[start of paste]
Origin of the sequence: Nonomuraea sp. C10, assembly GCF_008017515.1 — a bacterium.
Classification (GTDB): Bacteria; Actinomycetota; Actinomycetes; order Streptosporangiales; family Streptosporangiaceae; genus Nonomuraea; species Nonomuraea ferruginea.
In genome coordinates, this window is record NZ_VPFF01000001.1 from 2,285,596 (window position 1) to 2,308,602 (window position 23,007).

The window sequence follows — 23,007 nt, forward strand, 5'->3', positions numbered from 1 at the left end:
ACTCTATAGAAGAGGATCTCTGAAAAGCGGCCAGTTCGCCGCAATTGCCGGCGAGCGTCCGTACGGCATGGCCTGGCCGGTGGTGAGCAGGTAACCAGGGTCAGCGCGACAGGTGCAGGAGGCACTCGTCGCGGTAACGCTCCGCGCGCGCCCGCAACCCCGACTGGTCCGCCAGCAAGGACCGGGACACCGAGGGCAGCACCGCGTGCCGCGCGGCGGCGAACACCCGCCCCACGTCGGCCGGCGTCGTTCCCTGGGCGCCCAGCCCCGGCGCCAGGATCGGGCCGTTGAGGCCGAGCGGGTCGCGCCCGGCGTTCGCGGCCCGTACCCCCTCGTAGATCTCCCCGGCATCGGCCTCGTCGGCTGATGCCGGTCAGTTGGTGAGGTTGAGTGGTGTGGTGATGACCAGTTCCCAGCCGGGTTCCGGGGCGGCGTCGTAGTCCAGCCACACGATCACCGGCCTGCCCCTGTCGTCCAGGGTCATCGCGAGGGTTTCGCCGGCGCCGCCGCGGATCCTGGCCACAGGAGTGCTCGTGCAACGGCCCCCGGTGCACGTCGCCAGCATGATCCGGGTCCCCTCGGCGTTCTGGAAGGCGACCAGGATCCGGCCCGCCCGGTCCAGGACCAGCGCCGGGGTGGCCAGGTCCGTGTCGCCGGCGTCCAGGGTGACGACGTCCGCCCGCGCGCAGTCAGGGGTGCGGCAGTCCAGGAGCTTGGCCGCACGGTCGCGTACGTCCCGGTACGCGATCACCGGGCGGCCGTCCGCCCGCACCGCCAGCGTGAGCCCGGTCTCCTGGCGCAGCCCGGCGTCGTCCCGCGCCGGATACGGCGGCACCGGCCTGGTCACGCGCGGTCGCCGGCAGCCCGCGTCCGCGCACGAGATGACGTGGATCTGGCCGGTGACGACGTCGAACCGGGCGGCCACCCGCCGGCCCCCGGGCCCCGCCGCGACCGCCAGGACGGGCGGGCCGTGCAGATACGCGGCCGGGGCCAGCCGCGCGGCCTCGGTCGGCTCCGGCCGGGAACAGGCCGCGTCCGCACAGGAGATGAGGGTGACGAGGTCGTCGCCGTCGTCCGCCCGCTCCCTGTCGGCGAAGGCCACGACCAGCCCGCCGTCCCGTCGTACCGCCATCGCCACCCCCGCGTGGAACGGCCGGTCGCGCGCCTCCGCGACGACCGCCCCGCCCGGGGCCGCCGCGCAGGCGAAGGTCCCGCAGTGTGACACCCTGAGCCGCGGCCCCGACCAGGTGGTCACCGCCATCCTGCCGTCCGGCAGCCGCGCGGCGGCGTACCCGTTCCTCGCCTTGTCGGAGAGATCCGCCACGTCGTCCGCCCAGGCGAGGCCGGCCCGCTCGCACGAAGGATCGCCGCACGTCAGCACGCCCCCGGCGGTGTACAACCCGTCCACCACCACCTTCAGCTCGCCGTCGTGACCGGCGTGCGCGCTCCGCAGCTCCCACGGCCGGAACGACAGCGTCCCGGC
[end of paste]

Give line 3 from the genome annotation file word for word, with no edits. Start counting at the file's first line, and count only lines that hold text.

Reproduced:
In genome coordinates, this window is record NZ_VPFF01000001.1 from 2,285,596 (window position 1) to 2,308,602 (window position 23,007).